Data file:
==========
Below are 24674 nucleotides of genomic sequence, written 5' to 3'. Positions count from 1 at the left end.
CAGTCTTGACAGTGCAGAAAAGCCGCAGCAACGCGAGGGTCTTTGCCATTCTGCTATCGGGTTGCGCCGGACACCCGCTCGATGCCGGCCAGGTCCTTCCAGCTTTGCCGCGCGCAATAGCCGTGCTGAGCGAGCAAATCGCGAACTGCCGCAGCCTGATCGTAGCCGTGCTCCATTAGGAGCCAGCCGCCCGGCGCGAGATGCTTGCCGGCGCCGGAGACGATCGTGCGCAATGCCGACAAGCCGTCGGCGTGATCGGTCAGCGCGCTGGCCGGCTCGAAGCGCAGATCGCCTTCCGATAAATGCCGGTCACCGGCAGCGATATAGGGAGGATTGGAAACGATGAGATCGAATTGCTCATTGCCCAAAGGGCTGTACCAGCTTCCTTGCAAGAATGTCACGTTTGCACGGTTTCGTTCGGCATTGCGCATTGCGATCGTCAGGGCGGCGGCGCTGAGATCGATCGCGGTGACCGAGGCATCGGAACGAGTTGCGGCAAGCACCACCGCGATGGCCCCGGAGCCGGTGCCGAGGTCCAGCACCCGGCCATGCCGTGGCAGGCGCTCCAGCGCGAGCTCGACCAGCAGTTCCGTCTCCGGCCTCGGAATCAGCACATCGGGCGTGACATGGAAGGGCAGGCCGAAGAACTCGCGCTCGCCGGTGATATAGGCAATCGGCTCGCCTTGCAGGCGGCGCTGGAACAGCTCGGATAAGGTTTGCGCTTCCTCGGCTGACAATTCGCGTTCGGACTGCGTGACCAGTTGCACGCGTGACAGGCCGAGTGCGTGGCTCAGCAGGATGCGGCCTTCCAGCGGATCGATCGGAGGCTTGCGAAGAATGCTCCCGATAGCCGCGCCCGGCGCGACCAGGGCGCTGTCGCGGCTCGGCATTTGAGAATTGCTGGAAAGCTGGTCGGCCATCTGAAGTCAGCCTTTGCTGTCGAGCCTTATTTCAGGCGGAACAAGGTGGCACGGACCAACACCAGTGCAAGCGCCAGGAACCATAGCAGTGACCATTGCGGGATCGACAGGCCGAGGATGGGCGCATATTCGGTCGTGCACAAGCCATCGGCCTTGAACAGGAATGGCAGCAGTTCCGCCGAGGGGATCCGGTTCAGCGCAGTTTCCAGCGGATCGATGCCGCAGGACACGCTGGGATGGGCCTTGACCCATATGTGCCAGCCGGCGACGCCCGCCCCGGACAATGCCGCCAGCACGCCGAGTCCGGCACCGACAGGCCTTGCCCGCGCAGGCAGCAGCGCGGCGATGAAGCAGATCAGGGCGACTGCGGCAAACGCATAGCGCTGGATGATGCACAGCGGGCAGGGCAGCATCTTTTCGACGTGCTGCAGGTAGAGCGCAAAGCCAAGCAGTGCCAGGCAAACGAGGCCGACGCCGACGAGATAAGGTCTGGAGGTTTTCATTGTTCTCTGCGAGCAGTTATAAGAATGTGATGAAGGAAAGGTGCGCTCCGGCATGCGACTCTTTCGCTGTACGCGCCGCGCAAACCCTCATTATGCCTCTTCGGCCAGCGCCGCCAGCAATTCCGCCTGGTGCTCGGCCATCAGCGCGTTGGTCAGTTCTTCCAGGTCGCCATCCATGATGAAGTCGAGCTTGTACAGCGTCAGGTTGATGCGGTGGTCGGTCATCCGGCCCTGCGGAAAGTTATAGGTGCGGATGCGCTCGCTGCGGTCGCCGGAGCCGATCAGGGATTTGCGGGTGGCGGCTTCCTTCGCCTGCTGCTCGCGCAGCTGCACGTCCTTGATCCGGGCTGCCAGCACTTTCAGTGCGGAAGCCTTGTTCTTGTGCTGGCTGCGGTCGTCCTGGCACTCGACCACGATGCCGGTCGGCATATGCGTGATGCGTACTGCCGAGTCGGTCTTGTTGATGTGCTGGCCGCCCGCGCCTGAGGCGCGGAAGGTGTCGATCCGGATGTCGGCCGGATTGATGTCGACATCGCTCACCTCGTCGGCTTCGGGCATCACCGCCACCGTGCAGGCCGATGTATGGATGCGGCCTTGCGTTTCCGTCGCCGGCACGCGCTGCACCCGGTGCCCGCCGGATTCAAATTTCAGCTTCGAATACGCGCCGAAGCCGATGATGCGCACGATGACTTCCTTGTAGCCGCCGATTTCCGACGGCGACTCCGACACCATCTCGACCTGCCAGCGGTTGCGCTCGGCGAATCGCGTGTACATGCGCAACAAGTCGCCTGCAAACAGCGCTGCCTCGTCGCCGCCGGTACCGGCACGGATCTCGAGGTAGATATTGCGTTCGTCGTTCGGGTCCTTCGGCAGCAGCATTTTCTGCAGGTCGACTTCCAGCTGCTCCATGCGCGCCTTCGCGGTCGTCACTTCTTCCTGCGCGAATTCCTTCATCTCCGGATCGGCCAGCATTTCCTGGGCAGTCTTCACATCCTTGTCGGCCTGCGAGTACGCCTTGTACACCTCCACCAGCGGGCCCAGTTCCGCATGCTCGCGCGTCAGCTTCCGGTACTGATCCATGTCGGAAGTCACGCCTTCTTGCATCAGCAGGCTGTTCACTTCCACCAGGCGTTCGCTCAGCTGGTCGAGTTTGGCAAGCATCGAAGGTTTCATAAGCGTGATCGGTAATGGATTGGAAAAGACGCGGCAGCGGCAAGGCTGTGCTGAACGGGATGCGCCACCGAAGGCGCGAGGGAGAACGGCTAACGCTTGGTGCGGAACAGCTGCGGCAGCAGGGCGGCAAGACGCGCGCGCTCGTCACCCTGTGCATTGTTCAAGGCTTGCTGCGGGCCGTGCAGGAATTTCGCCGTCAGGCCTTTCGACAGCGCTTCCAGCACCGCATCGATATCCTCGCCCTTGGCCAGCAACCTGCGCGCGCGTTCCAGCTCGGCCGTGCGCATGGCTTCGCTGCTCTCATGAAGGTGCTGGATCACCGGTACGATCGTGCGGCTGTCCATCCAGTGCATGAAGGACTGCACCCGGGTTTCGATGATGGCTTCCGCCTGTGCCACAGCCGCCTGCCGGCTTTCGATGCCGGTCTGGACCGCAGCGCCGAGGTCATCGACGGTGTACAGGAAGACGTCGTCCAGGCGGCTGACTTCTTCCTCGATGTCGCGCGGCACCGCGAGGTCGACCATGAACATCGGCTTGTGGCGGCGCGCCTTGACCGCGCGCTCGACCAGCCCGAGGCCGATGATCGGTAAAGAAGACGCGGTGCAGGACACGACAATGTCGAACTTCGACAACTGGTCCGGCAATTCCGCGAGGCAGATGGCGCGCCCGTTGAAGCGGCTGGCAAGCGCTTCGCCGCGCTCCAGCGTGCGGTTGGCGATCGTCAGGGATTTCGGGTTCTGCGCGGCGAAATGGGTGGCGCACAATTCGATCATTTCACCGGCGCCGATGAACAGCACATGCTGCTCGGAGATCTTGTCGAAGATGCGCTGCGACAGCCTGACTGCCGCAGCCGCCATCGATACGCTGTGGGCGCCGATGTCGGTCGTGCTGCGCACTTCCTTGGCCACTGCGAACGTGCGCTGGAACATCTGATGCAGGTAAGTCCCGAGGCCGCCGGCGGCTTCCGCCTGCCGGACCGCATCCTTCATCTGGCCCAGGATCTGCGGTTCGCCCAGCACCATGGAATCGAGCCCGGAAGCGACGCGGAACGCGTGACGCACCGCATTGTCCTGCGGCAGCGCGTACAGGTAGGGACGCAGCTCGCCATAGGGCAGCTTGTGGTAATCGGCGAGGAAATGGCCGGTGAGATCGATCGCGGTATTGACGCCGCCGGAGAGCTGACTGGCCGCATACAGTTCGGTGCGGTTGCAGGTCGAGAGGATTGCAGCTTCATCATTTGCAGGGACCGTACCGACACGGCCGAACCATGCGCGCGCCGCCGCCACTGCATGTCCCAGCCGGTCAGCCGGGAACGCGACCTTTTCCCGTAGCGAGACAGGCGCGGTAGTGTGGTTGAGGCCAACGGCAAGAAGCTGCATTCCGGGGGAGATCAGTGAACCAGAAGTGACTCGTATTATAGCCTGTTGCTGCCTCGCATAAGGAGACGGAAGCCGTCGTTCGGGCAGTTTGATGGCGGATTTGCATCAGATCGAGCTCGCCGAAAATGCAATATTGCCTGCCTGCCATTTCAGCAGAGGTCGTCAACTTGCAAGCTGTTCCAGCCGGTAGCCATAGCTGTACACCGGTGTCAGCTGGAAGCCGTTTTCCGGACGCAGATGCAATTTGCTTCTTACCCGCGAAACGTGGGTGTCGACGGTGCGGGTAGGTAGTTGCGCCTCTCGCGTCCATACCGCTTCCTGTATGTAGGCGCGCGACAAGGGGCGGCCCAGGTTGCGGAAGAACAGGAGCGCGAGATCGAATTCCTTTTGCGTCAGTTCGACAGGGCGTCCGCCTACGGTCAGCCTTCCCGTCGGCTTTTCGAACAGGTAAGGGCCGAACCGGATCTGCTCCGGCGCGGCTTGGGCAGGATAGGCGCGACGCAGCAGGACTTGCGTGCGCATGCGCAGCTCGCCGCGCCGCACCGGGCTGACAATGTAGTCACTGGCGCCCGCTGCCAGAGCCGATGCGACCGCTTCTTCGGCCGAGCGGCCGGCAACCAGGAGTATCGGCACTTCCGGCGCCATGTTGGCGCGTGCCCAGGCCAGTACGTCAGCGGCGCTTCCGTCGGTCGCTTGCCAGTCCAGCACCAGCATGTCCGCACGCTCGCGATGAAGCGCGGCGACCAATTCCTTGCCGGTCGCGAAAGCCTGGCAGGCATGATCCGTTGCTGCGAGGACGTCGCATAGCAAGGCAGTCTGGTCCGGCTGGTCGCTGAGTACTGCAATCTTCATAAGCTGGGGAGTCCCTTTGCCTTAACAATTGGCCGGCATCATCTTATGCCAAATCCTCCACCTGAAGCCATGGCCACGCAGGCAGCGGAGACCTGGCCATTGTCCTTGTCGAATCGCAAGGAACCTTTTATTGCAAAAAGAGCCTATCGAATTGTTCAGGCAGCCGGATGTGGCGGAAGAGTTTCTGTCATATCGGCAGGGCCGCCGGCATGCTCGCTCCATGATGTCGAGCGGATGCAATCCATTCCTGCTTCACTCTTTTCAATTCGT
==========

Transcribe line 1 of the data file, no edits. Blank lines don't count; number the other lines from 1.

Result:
Below are 24674 nucleotides of genomic sequence, written 5' to 3'. Positions count from 1 at the left end.